“Chappell’s art derives from two major sources: his childhood and youth in the Appalachian mountains and his wide reading in the books, philosophical as well as literary, that have shaped Western culture. Among the most notable qualities of his poetry are its carefully crafted variety of forms, its fine story-telling and creation of character, its humor, and its serious moral intent. Chappell’s poems reveal both enormous erudition and a profound commitment to what he has called ‘folk art.’”—John Lang, in The Oxford Companion to Twentieth-Century Poetry
Spring Garden selects poems from all of Fred Chappell’s previous collections and adds to them some forty new ones. Inspired by a long poem by the Renaissance master Pierre Ronsard, Chappell has made his selection as if gathering greens and herbs for a garden salad. According to ancient doctrine, plants possess special virtues and particular powers, conducing to love, exercise of wit, fantastic visions, and so forth. Spring Garden pursues this notion, identifying certain herbs with certain types of poetry. Watercress, because of its quick bite, is identified with epigrams, for example; and lettuce, considered a scarce luxury in former centuries, is emblematic of the Good Life.
Seven sections of different kinds of poetry compose the main body of the book, and each section is provided a prologue. A General Prologue and an Epilogue are supplied too, and all these taken together make up a loose and gentle narrative, a story of the poet classifying and selecting among his work while his wife, Susan, botanizes in their private garden. Their parallel labors completed, they look toward the approaching long twilight.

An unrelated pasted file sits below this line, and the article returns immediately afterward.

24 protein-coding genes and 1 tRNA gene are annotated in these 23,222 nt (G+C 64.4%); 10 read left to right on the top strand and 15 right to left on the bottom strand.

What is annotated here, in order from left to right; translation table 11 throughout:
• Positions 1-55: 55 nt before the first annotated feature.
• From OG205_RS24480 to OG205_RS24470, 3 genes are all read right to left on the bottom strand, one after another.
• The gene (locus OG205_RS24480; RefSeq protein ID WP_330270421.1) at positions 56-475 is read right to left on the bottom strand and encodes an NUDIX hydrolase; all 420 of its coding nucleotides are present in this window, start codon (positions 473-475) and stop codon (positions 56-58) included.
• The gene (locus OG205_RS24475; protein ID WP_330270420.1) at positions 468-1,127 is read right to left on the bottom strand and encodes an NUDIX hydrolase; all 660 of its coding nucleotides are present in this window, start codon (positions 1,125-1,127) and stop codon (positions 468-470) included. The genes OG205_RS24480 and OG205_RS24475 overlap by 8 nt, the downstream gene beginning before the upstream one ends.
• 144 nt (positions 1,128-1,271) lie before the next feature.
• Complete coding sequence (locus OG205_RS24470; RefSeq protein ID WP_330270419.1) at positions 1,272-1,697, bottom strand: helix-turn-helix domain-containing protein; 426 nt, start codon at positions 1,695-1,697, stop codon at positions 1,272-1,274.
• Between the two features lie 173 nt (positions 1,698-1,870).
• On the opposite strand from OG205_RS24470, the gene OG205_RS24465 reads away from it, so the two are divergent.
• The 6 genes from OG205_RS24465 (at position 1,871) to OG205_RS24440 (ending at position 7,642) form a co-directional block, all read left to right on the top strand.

Chappell is known for designing his poetry books as wholes, and Spring Garden, though it represents the compositions of twenty-five years, is no exception. Its contents are varied but unified, its purposes serious but congenial. And though the volume is suffused with an elegiac tone, these pages contain surprises in plenty and friendly good humor.
In the necessary field among the round
Warm stones we bend to our gleaning.
The brown earth gives in to our hands, and straw
By straw burns red aslant the vesper light.
The village behind the graveyard tolls softly, begins
To glow with new-laid fires. The children
Quiet their shouting, and the martins slide
Above the cows at the warped pasture gate.
They set the tinware out on checkered oilcloth
And the thick-mouthed tumblers on the right-hand side.
The youngest boy whistles the collie to his dish
And lifts down the dented milk pail.
This is the country we return to when
For a moment we forget ourselves,
When we watch the sleeping kitten quiver
After long play, or rain comes down warm.
Here we might choose to live always, here where
Ugly rumors of ourselves do not reach,
Where in the whisper-light of the kerosene lamp
The deep Bible lies open like a turned-down bed.
“Humility” published in Spring Garden: New and Selected Poems by Fred Chappell.
Copyright © 1995 by Fred Chappell. All rights reserved.
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